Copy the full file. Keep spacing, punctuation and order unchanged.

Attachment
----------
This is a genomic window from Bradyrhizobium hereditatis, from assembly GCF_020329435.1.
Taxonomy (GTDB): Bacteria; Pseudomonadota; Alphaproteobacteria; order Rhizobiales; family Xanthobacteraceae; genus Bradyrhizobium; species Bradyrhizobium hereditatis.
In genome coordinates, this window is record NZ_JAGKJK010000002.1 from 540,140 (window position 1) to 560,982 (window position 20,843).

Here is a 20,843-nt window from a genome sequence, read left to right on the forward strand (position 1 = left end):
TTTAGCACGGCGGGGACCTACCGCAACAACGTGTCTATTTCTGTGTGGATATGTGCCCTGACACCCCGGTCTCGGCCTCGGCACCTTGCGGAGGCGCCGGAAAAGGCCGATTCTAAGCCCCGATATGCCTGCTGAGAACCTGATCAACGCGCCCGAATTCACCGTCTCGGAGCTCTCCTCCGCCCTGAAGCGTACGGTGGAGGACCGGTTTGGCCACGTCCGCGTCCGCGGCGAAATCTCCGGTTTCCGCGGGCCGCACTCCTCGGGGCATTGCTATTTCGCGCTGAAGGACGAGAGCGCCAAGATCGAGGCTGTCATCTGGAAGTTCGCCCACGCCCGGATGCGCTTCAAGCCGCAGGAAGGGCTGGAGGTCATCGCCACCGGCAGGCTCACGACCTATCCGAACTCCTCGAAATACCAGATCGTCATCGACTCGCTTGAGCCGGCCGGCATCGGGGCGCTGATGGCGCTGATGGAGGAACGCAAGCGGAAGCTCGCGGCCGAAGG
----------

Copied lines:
This is a genomic window from Bradyrhizobium hereditatis, from assembly GCF_020329435.1.
Taxonomy (GTDB): Bacteria; Pseudomonadota; Alphaproteobacteria; order Rhizobiales; family Xanthobacteraceae; genus Bradyrhizobium; species Bradyrhizobium hereditatis.
In genome coordinates, this window is record NZ_JAGKJK010000002.1 from 540,140 (window position 1) to 560,982 (window position 20,843).

Here is a 20,843-nt window from a genome sequence, read left to right on the forward strand (position 1 = left end):
TTTAGCACGGCGGGGACCTACCGCAACAACGTGTCTATTTCTGTGTGGATATGTGCCCTGACACCCCGGTCTCGGCCTCGGCACCTTGCGGAGGCGCCGGAAAAGGCCGATTCTAAGCCCCGATATGCCTGCTGAGAACCTGATCAACGCGCCCGAATTCACCGTCTCGGAGCTCTCCTCCGCCCTGAAGCGTACGGTGGAGGACCGGTTTGGCCACGTCCGCGTCCGCGGCGAAATCTCCGGTTTCCGCGGGCCGCACTCCTCGGGGCATTGCTATTTCGCGCTGAAGGACGAGAGCGCCAAGATCGAGGCTGTCATCTGGAAGTTCGCCCACGCCCGGATGCGCTTCAAGCCGCAGGAAGGGCTGGAGGTCATCGCCACCGGCAGGCTCACGACCTATCCGAACTCCTCGAAATACCAGATCGTCATCGACTCGCTTGAGCCGGCCGGCATCGGGGCGCTGATGGCGCTGATGGAGGAACGCAAGCGGAAGCTCGCGGCCGAAGG